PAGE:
On a dusty April morning in 2021, with his bedroll and cast-iron skillet in tow, Ty Mitchell arrived at a gated community in Bartlesville, Oklahoma—more than seven hundred miles from his Presidio County ranch, where he runs a cow-calf operation. He walked up to the empty three-story home he would stay in for the next six months, just a few doors down from Leonardo DiCaprio and Robert De Niro. The high-ceilinged foyer echoed as he clanged his pan against the granite countertop. “Cowboys don’t need an open floor plan,” he thought to himself.
After a few nights, Mitchell began to feel fenced in by that gated community. “I just need a little old place to roll my bedroll,” he tells me. “So, I asked production if there was somewhere else I could go. They moved me to a duplex with the head wrangler in Pawhuska.” There Mitchell slept soundly in the living room. After a few weeks of rehearsals, he was on set shooting Martin Scorsese’s 3.5-hour epic, Killers of the Flower Moon, alongside DiCaprio and De Niro and Lily Gladstone. But instead of heading back to Bartlesville with the other actors after a day of shooting, he stayed in Pawhuska and day worked Oklahoma ranches when he could. “Shoeing horses on set, fixing cars in the mechanic shop, and ranching on my days off kept me sane,” Mitchell recalls.
Two and a half years later, as the film racks up awards-season wins and nominations, I sit down with Mitchell outside the historic Hotel Paisano, in Marfa. The 58-year-old arrives wearing a black cowboy hat, a button-down vest, and well-worn boots, looking like he walked straight off the Killers of the Flower Moon set. Standing six four, with an angular frame, one working eye, and a jealousy-inducing mustache, Mitchell commands attention from passing tourists. Ten minutes into our interview, he asks me if he can grab a beer from his truck. He returns with an unopened Coors Light: “this one’s been frozen and unfrozen a few times, but it’s still good,” he says. In his truck, dog tags from his Navy days dangle on the rearview mirror, and a SAG-AFTRA check sits nestled in the cupholder next to a pistol and a half-eaten bag of Planters. Screenwriters are already writing roles specifically for him, he says, and in a few weeks, Killers of the Flower Moon will be going for gold at the Oscars. Mitchell’s agent, Heather Collier, told me, “Ty has no idea how his life is about to change.”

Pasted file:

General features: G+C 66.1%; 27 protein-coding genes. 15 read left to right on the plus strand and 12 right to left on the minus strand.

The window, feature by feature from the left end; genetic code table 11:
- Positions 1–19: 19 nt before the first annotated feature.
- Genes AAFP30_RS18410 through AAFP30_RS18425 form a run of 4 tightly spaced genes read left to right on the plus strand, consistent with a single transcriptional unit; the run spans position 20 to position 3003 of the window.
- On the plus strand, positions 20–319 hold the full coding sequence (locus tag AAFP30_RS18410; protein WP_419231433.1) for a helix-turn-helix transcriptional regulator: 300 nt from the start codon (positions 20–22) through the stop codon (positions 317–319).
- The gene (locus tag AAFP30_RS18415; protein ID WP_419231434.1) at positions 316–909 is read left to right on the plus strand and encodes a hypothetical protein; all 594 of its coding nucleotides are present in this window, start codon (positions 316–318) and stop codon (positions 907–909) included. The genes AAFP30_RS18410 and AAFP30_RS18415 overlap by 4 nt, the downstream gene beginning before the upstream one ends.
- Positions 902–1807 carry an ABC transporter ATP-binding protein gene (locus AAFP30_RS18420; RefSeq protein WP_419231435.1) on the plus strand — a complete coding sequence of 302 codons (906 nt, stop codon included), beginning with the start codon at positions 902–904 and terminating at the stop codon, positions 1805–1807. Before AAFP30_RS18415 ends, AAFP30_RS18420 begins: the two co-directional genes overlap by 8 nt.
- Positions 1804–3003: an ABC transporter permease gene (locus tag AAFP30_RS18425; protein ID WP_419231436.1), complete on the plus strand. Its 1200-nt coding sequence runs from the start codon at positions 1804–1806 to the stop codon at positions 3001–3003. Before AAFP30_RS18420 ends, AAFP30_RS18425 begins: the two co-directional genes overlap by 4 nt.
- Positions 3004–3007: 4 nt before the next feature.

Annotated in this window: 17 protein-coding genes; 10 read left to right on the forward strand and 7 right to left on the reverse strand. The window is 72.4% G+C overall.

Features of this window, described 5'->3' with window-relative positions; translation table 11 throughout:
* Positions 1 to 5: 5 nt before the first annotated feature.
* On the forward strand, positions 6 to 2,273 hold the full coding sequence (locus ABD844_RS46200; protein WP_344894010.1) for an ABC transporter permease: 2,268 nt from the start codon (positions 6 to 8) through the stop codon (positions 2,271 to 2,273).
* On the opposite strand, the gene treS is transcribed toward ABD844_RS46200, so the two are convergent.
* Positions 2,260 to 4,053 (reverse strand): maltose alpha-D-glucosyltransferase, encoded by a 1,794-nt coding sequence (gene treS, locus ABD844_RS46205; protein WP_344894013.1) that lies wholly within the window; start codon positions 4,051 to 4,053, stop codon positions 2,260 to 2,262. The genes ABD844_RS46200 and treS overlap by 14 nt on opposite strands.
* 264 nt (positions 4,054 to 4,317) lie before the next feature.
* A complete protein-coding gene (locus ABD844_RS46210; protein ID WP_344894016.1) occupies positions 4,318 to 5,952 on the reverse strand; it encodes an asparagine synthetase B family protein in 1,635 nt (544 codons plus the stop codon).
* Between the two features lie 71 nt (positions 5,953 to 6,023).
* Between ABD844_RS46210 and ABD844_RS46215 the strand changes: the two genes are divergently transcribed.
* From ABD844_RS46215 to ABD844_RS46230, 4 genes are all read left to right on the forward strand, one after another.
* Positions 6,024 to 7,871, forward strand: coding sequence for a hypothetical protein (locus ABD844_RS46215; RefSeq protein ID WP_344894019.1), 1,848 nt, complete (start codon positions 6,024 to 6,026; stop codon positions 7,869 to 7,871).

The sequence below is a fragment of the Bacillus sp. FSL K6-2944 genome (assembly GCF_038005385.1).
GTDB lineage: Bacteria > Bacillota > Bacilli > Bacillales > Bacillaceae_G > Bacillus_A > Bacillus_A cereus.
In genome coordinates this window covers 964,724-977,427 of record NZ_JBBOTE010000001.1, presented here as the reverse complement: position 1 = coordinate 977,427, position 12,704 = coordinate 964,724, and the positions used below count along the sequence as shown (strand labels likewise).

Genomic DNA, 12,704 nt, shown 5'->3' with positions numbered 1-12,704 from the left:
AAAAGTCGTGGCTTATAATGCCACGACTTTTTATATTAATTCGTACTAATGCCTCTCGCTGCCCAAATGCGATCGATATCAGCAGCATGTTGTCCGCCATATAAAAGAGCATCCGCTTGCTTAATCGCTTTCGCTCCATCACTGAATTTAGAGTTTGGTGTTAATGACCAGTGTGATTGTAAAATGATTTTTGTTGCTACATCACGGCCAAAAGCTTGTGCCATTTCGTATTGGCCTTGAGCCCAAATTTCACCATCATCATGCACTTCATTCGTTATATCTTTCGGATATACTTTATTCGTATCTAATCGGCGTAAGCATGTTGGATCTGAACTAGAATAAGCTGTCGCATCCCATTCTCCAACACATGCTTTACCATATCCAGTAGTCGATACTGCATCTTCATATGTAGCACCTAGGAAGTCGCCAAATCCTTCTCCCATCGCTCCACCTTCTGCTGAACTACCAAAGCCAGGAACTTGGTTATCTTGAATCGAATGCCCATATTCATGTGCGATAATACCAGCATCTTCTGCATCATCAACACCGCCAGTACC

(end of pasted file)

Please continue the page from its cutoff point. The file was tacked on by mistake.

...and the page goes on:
In Killers of the Flower Moon, Mitchell plays John Ramsey, a bootlegger hired by DiCaprio’s Ernest Burkhart as a hit man. Even next to Oscar winners, it’s difficult to see anything but Mitchell’s raw emotion. He brings sincerity to the performance, thanks to details like the slouch of his shoulders and his crestfallen gaze as he gets called in for interrogation. Robert De Niro, who plays villainous ranch owner William “King” Hale in the film, would often watch Mitchell on set. “I studied Ty’s dialect and movement a lot,” he says, adding that Mitchell possesses a rare grit that some actors spend years trying to master. “He’s real. He doesn’t put a spin on anything. I love working with people like that.”
Part of Mitchell’s allure is his anti-Hollywood demeanor and appearance. His right eye was injured by shrapnel while he was stationed in Libya with the Navy, giving him a likeness to one-eyed Rooster Cogburn from the Coen brothers’ True Grit, in which he had his first major acting role. His left eye twinkles with the confidence of a lifelong Renaissance man. Mitchell’s acting résumé lists rough-stock rider, marksman, mechanic, wagon driver, and “good dancer” under special skills, none of which he learned in a Los Angeles acting class. In addition to his role in True Grit and an interview on Anthony Bourdain’s Parts Unknown, Mitchell has traveled the world and done many types of work, including cowboying, fighting oil field fires, and commercial fishing. From 2010 to 2020, he owned the celebrated Lost Horse Saloon, in Marfa, an old-school watering hole that was a favorite of tourists and cowboys alike.